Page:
The Rise of Superman

The Rise of Superman is one of the most motivating stories I have ever read about people doing extraordinary things. Most all of us have had the experience of becoming so consumed by a task that hours go by while it only seems like minutes. We lose track of time because we are so engrossed in what we are doing, performing or participating at an optimal level. This is the concept of flow. It is a state of peak performance where we are able to accomplish amazing feats that would seem impossible or improbable otherwise.

Growing up as a soccer player there were times on the field when everything was clicking for our team and you could feel momentum building leading up to an amazing goal. This peak state of performance is when you cross the threshold of typical performance into an elevated state resulting in incredible outcomes. The examples used in the book focus on extreme sports as they serve to highlight obvious examples and how flow has led to incredible transformations in these sports. The most widely known example is that of the 4-minute mile. It was thought for decades that it was physically impossible for a human to run a 4-minute mile. Yet when Roger Bannister broke that record in 1954 a flood of others followed. What people saw as impossible was until they saw what was possible. The key to the first feat was finding the flow state where peak performance could take effect.

One of my favorite examples as I vividly remember seeing both of these performances live on the X Games, was Travis Pastrana pulling off the first backflip on a motorbike. It was believed this was impossible yet a few years later he pulled a double backflip thus pushing the limits of what is possible. In the book, Steven Kotler touches on the neuroscience behind flow states and the combination of brain waves necessary to achieve a flow state. Ultimately we must be relaxed yet keenly aware in order to fall into this state.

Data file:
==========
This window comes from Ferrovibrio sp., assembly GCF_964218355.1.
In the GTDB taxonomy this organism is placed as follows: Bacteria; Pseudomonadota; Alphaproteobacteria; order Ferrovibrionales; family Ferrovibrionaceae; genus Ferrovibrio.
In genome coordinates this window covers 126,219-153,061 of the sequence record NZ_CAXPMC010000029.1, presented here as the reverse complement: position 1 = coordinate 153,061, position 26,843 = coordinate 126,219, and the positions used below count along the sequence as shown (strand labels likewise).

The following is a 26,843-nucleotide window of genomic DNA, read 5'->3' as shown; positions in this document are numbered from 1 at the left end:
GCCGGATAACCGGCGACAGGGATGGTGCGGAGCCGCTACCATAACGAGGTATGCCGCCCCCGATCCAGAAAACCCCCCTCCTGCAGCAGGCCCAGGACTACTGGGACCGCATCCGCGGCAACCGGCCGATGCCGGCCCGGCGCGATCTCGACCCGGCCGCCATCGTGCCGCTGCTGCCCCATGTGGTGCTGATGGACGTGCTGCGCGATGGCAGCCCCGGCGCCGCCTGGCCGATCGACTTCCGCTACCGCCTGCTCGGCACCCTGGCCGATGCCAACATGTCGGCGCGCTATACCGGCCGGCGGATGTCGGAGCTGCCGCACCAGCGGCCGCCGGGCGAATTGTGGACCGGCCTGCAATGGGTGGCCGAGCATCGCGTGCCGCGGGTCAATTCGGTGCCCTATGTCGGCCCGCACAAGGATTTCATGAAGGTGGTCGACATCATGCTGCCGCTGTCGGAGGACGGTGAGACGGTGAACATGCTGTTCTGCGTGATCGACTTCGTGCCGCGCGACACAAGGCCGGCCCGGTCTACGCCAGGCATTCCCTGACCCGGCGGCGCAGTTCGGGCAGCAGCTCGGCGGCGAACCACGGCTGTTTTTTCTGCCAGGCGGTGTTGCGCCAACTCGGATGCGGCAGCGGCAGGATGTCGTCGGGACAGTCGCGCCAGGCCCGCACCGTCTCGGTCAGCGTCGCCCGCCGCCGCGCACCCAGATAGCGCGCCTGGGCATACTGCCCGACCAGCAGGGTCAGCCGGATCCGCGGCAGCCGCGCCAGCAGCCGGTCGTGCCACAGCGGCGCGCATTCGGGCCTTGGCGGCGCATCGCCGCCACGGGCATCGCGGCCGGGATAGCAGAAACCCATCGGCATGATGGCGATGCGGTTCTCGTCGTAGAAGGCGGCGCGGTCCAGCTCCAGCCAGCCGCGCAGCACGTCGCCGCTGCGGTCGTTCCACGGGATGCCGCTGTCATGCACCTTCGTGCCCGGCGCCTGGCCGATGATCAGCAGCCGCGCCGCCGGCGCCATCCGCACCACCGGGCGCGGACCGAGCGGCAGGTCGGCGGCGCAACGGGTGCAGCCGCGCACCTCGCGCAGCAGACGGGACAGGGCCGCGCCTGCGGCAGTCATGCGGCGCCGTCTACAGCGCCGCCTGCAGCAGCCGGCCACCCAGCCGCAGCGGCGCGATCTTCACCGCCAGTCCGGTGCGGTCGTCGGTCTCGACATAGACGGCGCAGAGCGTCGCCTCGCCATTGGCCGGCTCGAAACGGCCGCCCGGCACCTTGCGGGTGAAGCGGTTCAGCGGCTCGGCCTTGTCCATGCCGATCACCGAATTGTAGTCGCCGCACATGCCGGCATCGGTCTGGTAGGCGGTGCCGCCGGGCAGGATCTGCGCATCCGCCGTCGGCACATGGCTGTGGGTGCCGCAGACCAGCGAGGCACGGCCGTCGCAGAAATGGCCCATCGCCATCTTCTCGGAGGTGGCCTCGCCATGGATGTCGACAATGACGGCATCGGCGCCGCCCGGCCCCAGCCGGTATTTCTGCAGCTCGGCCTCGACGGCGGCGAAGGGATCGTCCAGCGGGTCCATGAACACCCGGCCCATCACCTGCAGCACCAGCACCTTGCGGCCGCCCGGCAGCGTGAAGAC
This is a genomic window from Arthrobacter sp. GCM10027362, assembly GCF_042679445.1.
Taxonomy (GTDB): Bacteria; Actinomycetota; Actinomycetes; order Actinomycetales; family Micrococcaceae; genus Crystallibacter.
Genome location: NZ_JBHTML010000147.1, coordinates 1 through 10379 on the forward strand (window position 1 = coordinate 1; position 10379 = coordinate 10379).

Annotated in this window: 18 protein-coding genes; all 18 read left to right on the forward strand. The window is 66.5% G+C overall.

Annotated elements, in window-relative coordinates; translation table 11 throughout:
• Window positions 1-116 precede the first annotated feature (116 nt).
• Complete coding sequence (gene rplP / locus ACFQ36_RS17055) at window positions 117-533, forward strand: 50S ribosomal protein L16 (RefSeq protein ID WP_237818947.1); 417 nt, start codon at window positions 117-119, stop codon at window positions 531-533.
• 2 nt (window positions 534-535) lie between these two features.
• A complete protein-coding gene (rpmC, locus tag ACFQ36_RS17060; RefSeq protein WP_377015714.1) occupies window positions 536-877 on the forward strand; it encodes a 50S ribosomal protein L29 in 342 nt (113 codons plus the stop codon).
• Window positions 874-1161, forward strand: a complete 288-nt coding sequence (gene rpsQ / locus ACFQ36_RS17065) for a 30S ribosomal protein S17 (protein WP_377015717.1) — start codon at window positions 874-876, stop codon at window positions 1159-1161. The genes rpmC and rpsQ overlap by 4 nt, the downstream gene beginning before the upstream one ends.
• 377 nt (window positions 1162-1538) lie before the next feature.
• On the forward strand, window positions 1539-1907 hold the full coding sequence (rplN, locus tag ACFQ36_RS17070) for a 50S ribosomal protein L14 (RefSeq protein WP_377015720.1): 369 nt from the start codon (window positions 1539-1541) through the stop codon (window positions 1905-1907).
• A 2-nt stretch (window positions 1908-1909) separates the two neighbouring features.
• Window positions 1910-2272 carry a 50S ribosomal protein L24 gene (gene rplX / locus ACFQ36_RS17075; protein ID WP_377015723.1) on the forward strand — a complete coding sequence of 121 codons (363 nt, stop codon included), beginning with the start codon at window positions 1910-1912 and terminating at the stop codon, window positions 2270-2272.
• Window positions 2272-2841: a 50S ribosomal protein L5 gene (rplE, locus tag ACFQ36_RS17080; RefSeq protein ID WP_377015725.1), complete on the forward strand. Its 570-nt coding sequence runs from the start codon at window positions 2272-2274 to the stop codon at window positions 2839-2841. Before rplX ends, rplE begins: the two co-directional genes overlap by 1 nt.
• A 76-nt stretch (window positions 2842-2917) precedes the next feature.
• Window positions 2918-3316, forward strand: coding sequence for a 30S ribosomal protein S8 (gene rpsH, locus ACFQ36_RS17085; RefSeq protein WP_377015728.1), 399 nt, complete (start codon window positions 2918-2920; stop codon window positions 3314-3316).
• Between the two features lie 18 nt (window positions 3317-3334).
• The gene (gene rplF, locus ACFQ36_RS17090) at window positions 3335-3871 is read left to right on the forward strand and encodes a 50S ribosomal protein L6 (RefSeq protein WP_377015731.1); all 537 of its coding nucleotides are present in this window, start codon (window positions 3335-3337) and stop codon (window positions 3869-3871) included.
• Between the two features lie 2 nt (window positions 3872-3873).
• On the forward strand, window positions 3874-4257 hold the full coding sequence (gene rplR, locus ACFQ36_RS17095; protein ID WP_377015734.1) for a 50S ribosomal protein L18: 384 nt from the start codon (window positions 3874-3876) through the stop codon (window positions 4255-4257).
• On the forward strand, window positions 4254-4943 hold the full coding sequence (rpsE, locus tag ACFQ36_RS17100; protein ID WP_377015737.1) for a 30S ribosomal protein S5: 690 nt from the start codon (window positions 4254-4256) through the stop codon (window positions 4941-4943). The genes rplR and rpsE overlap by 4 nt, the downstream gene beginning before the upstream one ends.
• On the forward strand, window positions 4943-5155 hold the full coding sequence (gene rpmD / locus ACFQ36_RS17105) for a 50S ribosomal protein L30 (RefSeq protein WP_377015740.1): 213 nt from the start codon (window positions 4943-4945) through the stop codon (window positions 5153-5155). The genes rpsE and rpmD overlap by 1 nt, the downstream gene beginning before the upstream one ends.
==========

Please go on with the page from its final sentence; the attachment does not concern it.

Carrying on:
The reason I believe this book had such an impact on me is remembering times when I have been in that flow state and good it felt both at the moment and after. There is a reason that extreme athletes tend to continue to push beyond their limits repeatedly. The chemical rewards from our brain create this desire to achieve peak levels of performance. Reading stories of seemingly ordinary people who pushed to new limits is inspiring and comes down to mindset. Each one believed something was possible that no one else had done before and were willing to go to extraordinary lengths to achieve them. It is the combination of that unequivocal belief and action that led to some of the great achievements we have seen in life and sport.

A timely example is the 16 seed UMBC beating 1 seed Virginia in the 2018 NCAA Men’s College Basketball tournament. It was the first time in 136 games that a number 16 seed beat a number 1 seed. But not only did they win that game they won by 20 points as UMBC entered into a collective slow state where they were making wild shots and building on each other’s energy. Flow states happen all around us and it is important that you discover what will lead you to your flow state. What is the one thing? If you already know what it is, then go do it. No excuses.

More posts…

Turning Ideas into Reality

River Out of Eden: Book Review

Lessons from the Winter Olympics

The Role of the Individual in History


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